The other reading was from a short play titled Cab. It depicts a gruff, high-powered business woman who flags a ride in a New York City taxi driven, ironically, by a man named Cab. “My parents named me Cabot,” he explains, “because they thought it sounded sophisticated.” Over the course of the ride, Cab breaches cabbie etiquette by posing one penetrating personal question after another to his uncomfortable and befuddled fare. At first, their interactions take on the aspect of Edward Albee’s The Zoo. But the outcome in Brooks’ play was benign, with both cabbie and fare commiserating with each other about the estrangement they feel from their respective spouses. “My wife thought she was marrying a ball player,” he confides with no small amount of chagrin. “My husband doesn’t even notice me,” she rejoins, her voice full of self-recrimination. In the end, she tips him enough to take his wife out to dinner and he gives her a valuable tip of his own. “Wear the drum majorette outfit you used to wear in high school. Trust me, your husband will notice you.”

It’s a lesson about empathy that we can all carry with us not just during the frayed-nerve times we are experiencing at the moment, but into the post-COVID world that awaits on the other side … whenever and whatever that might be.

Michelle Kholos Brooks is an award-winning playwright with productions staged internationally. Awards and distinctions include the Susan Glaspell Award for Hitler’s Tasters, the Reva Shiner Comedy Award for Kalamazoo, co-written by Kelly Younger. Hitler’s Tasters was also named Best of Fringe at the Edinburgh Festival Fringe by Stage Magazine. Hostage was a finalist for the Woodward/Newman Drama Award, The Fratti-Newman Political Play Contest and a Showcase finalist for the National New Play Network. Chair received second place in the Firehouse Theatre Festival of New American Plays.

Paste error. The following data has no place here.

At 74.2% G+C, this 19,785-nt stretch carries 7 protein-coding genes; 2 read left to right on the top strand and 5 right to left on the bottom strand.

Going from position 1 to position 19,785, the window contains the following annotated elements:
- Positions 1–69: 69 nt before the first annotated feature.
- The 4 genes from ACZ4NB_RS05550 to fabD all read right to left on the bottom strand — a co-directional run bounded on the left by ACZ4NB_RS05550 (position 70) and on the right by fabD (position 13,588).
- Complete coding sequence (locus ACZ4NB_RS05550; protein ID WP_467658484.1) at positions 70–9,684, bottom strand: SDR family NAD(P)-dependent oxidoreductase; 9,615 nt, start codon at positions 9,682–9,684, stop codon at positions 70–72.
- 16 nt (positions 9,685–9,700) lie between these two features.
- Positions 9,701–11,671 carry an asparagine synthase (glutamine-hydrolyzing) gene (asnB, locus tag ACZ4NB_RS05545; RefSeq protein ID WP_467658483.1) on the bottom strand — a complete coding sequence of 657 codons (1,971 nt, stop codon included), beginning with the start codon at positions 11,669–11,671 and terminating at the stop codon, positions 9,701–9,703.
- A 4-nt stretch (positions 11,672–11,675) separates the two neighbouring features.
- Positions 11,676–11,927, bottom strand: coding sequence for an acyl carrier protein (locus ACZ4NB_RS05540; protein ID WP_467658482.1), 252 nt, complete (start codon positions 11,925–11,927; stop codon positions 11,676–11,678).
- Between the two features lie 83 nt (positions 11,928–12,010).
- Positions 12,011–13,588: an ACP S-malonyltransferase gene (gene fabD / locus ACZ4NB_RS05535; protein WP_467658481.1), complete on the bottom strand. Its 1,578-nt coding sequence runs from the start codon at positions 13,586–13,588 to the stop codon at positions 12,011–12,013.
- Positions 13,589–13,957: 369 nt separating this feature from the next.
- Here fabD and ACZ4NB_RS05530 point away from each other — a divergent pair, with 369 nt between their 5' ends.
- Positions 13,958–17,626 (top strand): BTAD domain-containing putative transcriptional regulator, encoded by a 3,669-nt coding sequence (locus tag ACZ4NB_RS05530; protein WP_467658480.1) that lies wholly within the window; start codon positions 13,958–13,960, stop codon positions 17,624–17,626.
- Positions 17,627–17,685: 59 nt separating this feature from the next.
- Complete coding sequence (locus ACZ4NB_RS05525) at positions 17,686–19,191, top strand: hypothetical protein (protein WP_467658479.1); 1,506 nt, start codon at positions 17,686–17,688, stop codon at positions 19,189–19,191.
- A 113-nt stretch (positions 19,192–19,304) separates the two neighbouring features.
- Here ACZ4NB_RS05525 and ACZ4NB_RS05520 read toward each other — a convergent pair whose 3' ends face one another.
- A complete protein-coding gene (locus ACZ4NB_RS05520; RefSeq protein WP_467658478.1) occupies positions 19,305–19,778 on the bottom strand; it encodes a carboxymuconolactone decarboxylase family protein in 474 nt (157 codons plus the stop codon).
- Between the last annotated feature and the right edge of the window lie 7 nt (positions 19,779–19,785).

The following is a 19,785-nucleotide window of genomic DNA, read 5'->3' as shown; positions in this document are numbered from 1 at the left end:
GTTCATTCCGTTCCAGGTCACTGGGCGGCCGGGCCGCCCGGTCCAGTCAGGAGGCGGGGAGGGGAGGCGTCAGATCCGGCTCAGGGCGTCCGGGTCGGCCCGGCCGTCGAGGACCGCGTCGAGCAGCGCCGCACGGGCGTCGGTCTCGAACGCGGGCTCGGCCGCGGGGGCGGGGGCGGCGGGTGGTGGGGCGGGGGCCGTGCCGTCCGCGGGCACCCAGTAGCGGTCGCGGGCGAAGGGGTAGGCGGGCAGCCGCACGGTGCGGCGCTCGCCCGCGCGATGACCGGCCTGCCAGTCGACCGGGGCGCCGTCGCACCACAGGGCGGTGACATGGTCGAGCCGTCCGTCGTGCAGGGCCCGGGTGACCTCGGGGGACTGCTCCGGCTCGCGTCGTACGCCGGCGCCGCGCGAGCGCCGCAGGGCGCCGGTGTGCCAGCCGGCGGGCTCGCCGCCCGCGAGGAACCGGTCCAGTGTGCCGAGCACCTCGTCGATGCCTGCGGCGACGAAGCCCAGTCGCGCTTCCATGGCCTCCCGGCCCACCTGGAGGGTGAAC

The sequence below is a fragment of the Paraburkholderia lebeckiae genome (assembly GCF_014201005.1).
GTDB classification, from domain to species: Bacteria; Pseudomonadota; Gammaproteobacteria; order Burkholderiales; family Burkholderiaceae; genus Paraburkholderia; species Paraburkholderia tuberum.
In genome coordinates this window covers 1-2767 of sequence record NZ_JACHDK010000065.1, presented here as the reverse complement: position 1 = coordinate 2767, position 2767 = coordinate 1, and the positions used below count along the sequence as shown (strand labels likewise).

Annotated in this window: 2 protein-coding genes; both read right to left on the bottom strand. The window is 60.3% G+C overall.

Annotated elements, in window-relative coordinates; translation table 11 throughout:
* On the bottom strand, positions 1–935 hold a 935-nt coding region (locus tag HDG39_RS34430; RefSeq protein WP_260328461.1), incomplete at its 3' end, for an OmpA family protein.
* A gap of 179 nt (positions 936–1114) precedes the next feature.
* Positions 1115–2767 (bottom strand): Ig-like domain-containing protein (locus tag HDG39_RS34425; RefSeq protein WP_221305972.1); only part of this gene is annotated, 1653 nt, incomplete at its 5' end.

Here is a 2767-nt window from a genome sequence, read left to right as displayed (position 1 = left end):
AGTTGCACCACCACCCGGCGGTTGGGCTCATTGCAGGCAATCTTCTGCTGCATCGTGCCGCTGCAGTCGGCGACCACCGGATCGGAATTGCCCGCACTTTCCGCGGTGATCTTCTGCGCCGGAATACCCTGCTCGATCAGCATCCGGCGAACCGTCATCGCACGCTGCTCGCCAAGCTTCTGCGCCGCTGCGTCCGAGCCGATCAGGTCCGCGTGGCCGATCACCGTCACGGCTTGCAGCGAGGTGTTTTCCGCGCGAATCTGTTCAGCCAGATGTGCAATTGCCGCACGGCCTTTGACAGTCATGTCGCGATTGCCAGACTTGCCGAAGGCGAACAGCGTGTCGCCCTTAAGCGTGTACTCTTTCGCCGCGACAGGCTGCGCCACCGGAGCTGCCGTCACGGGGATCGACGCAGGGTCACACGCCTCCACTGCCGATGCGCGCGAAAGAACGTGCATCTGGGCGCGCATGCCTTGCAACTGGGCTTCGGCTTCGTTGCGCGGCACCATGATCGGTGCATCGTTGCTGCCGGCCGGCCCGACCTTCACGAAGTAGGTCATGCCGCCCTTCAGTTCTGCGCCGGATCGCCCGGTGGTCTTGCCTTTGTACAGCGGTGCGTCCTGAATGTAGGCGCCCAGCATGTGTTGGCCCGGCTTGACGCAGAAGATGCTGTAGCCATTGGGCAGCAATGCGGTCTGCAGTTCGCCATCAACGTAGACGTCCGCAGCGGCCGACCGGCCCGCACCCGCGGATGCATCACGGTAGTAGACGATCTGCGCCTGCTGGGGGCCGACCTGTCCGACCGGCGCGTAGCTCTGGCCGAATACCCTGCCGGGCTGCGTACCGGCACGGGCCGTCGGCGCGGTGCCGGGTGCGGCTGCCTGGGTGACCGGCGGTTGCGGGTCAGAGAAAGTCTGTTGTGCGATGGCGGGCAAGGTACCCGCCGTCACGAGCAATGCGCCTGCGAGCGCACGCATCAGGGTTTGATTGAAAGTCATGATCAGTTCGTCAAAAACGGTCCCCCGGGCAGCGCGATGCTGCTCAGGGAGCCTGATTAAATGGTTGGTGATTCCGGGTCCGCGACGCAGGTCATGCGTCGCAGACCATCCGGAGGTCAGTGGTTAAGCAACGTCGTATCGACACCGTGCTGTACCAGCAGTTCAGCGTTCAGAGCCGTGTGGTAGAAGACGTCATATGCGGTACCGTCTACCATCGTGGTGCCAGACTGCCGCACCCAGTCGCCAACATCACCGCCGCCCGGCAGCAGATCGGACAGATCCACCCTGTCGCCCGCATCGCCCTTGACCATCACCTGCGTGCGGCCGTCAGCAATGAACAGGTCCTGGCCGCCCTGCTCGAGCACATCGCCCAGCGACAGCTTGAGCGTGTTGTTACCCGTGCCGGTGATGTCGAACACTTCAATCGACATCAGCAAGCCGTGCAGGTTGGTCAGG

Brooks’ plays have been produced and/or developed at the Skylight Theatre (World Premiere, Hostage) Centenary Stage (World Premiere, Hitler’s Tasters), Pacific Resident Theatre, Adirondack Theatre Festival, Bloomington Playwright’s Project (Rolling World Premiere, Kalamazoo), The Colony Theatre (World Premiere, Family Planning) Florida Repertory Theatre, Boston Court Theatre, The Road Theatre Company, Wordsmyth Theatre, The Barrow Group, Bay Street Theatre, Venue 9 Theatre, Wings Theatre, Laurel Grove Theatre Company, Drama West, Vox Humana Theatre Ensemble, iTheatre Collaborative, New Light Theatre Project, 59E59th St. Theatre, Olive Theatre; Greenside at the Edinburgh Festival Fringe; and the Adobe Rose Theatre.

Publications include Dramatists Play Service, Room literary magazine and The Daily Beast.

Brooks earned a B.A. from Emerson College and an M.F.A. in Fiction from Otis College of Art and Design. She is a member of The Dramatists Guild of America, The Playwright’s Center and Pacific Resident Theatre. In addition, she is a Nonresident Senior Fellow at the Atlantic Council, Scowcroft Center for Strategy and Security.

Tonight’s reading(s) starts at 8:55 p.m. on Tiny_Theatre’s Facebook Live feed.

April 22, 2020.


Comments are closed.